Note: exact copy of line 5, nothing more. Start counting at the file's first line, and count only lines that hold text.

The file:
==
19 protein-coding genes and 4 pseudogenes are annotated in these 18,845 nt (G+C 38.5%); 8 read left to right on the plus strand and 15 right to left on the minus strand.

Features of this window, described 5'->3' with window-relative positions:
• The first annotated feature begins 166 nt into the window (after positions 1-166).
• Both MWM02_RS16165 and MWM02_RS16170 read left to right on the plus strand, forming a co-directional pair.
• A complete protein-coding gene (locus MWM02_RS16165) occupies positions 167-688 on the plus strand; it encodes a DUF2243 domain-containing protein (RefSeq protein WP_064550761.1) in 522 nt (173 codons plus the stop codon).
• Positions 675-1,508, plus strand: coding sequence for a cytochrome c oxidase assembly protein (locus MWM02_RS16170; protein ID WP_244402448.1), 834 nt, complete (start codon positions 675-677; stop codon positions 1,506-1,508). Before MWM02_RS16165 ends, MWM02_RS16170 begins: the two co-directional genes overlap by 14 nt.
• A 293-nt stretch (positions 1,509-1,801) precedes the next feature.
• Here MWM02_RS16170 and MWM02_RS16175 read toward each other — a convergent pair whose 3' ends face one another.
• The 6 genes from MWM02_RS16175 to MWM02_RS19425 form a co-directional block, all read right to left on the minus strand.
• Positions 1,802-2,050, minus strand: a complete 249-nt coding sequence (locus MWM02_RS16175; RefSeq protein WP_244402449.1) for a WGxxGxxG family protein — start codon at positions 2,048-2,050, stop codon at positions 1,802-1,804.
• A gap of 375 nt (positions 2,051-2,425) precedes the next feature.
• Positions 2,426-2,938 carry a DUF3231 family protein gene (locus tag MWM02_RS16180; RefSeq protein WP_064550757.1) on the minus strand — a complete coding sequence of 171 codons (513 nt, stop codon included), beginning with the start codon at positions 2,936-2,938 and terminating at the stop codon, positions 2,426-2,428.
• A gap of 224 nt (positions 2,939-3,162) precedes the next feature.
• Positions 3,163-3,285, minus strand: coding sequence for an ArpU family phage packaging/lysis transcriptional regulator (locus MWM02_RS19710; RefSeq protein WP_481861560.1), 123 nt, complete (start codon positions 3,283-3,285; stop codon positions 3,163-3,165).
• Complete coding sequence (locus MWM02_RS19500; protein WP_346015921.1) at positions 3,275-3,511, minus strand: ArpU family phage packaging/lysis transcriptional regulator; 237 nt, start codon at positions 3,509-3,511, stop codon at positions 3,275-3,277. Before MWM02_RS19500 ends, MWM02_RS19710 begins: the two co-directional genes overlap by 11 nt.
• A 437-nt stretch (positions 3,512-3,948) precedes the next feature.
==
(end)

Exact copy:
• A complete protein-coding gene (locus MWM02_RS16165) occupies positions 167-688 on the plus strand; it encodes a DUF2243 domain-containing protein (RefSeq protein WP_064550761.1) in 522 nt (173 codons plus the stop codon).